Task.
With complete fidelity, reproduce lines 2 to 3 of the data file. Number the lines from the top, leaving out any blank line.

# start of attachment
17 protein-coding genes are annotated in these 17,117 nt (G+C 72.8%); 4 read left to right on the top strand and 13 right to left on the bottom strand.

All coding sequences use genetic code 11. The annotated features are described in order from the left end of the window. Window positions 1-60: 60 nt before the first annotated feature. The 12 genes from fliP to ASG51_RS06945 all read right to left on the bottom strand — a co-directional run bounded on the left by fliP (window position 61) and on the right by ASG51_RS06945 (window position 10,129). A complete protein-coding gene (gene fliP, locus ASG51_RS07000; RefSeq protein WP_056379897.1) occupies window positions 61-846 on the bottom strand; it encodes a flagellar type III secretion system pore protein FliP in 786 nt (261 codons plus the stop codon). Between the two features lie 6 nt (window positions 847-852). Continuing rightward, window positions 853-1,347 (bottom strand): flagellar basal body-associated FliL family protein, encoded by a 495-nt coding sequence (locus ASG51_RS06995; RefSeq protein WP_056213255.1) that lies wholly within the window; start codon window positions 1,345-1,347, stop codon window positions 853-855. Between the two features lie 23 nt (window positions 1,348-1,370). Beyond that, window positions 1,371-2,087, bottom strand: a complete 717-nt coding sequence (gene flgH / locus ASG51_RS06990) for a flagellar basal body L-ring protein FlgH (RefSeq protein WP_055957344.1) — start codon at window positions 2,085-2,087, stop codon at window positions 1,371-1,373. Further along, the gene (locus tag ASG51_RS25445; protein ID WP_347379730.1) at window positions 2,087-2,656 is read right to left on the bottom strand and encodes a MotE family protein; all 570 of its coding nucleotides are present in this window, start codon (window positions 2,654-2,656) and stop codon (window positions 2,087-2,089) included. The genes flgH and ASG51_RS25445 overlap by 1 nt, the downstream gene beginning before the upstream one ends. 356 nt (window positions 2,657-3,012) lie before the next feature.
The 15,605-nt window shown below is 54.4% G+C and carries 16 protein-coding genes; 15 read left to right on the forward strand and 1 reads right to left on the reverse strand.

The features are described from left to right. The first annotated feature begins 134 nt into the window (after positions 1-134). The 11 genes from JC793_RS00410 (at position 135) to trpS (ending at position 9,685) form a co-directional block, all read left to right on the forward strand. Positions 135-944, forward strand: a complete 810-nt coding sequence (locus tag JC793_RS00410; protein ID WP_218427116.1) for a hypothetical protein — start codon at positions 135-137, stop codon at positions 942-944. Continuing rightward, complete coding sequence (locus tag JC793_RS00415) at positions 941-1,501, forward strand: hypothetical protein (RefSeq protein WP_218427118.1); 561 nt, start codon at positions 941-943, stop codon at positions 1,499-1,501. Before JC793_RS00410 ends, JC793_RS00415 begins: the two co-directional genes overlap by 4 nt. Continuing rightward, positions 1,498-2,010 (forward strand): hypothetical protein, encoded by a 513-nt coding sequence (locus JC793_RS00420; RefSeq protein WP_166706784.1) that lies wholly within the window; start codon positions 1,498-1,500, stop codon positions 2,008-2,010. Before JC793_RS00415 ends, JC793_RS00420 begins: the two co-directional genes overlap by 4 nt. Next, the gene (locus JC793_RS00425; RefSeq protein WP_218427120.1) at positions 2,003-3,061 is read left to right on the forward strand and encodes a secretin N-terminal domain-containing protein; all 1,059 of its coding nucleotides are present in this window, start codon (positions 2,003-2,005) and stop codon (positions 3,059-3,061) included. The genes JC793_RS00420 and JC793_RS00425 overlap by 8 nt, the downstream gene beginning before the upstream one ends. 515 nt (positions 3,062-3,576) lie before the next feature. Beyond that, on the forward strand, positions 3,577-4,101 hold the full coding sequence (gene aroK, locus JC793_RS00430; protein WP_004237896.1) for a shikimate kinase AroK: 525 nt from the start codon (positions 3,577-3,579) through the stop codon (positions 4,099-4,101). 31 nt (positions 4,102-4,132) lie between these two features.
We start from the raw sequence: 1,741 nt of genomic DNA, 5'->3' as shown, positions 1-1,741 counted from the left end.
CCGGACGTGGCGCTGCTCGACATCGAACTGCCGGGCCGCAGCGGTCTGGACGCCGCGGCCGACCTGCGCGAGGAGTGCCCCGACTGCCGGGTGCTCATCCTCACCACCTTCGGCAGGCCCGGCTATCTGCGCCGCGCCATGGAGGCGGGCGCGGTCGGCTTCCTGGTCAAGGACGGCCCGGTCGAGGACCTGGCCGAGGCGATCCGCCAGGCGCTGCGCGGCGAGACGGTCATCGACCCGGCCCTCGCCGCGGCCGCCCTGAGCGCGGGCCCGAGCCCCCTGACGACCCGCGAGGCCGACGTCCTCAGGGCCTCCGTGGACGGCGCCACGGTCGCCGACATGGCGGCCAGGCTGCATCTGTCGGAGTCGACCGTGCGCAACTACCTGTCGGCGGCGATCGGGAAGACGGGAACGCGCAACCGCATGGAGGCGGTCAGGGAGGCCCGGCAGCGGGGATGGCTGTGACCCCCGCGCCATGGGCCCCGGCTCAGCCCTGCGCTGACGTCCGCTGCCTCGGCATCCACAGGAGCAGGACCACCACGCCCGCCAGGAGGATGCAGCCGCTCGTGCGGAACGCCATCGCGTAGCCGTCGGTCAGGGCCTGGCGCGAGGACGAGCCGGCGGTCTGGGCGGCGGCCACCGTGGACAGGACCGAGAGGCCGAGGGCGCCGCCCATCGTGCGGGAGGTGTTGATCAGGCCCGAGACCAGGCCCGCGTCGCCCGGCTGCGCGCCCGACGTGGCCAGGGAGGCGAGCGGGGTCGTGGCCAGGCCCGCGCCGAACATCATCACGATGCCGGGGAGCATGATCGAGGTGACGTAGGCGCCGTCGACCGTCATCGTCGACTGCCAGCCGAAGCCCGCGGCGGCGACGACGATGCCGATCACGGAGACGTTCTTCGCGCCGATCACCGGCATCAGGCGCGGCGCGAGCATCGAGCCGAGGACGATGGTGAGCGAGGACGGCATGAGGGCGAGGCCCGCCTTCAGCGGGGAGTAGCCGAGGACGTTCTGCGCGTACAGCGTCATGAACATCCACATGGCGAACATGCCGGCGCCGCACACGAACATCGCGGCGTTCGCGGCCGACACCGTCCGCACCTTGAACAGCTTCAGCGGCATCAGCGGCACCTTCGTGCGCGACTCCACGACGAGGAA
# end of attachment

All coding sequences use genetic code 11. The annotated features are described in order from the left end of the window. Window positions 1-60: 60 nt before the first annotated feature. The 12 genes from fliP to ASG51_RS06945 all read right to left on the bottom strand — a co-directional run bounded on the left by fliP (window position 61) and on the right by ASG51_RS06945 (window position 10,129). A complete protein-coding gene (gene fliP, locus ASG51_RS07000; RefSeq protein WP_056379897.1) occupies window positions 61-846 on the bottom strand; it encodes a flagellar type III secretion system pore protein FliP in 786 nt (261 codons plus the stop codon). Between the two features lie 6 nt (window positions 847-852). Continuing rightward, window positions 853-1,347 (bottom strand): flagellar basal body-associated FliL family protein, encoded by a 495-nt coding sequence (locus ASG51_RS06995; RefSeq protein WP_056213255.1) that lies wholly within the window; start codon window positions 1,345-1,347, stop codon window positions 853-855. Between the two features lie 23 nt (window positions 1,348-1,370). Beyond that, window positions 1,371-2,087, bottom strand: a complete 717-nt coding sequence (gene flgH / locus ASG51_RS06990) for a flagellar basal body L-ring protein FlgH (RefSeq protein WP_055957344.1) — start codon at window positions 2,085-2,087, stop codon at window positions 1,371-1,373. Further along, the gene (locus tag ASG51_RS25445; protein ID WP_347379730.1) at window positions 2,087-2,656 is read right to left on the bottom strand and encodes a MotE family protein; all 570 of its coding nucleotides are present in this window, start codon (window positions 2,654-2,656) and stop codon (window positions 2,087-2,089) included. The genes flgH and ASG51_RS25445 overlap by 1 nt, the downstream gene beginning before the upstream one ends. 356 nt (window positions 2,657-3,012) lie before the next feature.
The 15,605-nt window shown below is 54.4% G+C and carries 16 protein-coding genes; 15 read left to right on the forward strand and 1 reads right to left on the reverse strand.